Wednesday, August 31, 2011

I'm Sorry Blog

Dear blog -

I really like you. You're alot of fun. I mean to pay more attention to you, it's just so hard right now. See there are these 4 boys (you know, how you got your name?) who need something alternatingly every 2.7 seconds. When they don't need something, they are making ALOT of messes, torturing each other, and jumping from heights that would give most mothers palpatations.

Ethan is out of school, and although he purports to enjoy his time off school, it mostly stresses him out. Because the bus doesn't come, and there's no morning news or schedule posted, and we don't structure our day into 1 hour increments, his anxiety sky rockets and that takes a toll on all of us.

Because when Ethan's not happy - ain't no one happy! And it seems like Ethan gives license to everyone else to spiral out of control right along with him. It is hard to play board games, listen to a story, or hear your own thoughts, while Miley Cyrus, who is housed in his iPod, is singing at the top of her lungs out of my new Bose speakers.

See, Cesar Millan knows packs need a stable alpha leader. The pack needs a calming, centered energy that disperses to the whole pack - oh boy, am I in trouble. I don't need Supernanny, I need the dog whisperer - remember, we are talking a pack here.

But, just when the screeching of the banshee's reaches heights that I am sure will require human sacrifice to quell, everyone finds a groove and like cogs in a wheel a little humming can be felt.



Then there's a lull and all is right with the world. Ethan cracks a joke and settles down to read the phone book, Mikey & Gavin sit down to a quiet game of cards, Sean watches squirrels in the backyard and I peel the "kick me" sign off my back.

Hang in there blog - this too shall pass, and I'll probably miss it when it does.

Saturday, August 27, 2011

Hunting for Treasure

We have wanted to dive into Geocaching for some time now. It's an activity the whole family can do together, usually involves alot of walking, and occurs outdoors - doesn't it have 'Costello' written all over it ?! It is an all around fun thing to do, is used in the scouting program, and involves a worldwide community.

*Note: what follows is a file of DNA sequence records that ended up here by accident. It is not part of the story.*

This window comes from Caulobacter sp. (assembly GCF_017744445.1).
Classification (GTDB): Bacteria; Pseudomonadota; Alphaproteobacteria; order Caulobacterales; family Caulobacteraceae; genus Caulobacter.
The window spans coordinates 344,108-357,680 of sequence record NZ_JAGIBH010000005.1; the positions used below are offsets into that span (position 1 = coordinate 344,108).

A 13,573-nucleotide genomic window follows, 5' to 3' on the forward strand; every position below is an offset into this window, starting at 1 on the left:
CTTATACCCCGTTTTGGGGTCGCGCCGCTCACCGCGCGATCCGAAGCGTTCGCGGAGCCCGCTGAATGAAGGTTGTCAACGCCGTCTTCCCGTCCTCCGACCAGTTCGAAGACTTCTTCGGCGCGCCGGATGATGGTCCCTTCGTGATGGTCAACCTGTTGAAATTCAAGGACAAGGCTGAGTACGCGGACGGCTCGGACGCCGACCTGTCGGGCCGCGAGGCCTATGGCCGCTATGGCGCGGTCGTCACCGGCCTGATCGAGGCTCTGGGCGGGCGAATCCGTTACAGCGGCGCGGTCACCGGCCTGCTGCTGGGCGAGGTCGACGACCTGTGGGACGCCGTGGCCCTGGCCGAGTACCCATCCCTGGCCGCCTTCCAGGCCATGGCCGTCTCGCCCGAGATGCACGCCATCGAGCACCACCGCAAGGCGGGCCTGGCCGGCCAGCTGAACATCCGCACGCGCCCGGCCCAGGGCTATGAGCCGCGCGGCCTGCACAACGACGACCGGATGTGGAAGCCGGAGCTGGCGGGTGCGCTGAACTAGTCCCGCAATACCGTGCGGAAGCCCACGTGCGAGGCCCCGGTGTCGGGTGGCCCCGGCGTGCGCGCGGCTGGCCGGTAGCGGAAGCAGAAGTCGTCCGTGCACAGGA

We were given the opportunity, by Dennis' cousin who works at Kittatinny State Park, to attend an introduction to geocaching at the park. Dennis, Gavin and Mikey got to try out the class while I had to chase Ethan and Sean through the park got to spend some time with my other two children. The park lent them these little units.

The handheld GPS gets you within a certain radius and then you are on your own to do the looking. Some caches give you more clues than others, but it really is a 'hunting' game.

After the park we were offered food, fun and frivolity at Dennis' cousin's house. It's definately the place you want to be offered food. Yum!

We carried on at home, looking up some caches local to our house. The little packages were well hidden in places we pass almost everyday. You would have no reason to know about them, unless you are playing the game.


Some we found, some we didn't and there is still alot to learn in the way of abbreviations, terminology and geocaching etiquette. We haven't purchase a heldheld GPS yet, but used this little app that did a great job.

Happy hunting, everyone!!

Thursday, August 18, 2011

09 - Make a Bomb in a Bag


The 'bomb' referred to in this activity harnesses the awesome power of cider vinegar and baking soda. The fun of it was containing it within just the right amount of space to cause some cool results.


The goal was to keep the packet of base out of the pool of acid until you 'set off your bomb'. The boys had a good time redesigning their 'bombs' and coming up with additional ideas.

video

Seems like I found the explosions pretty entertaining ;)

video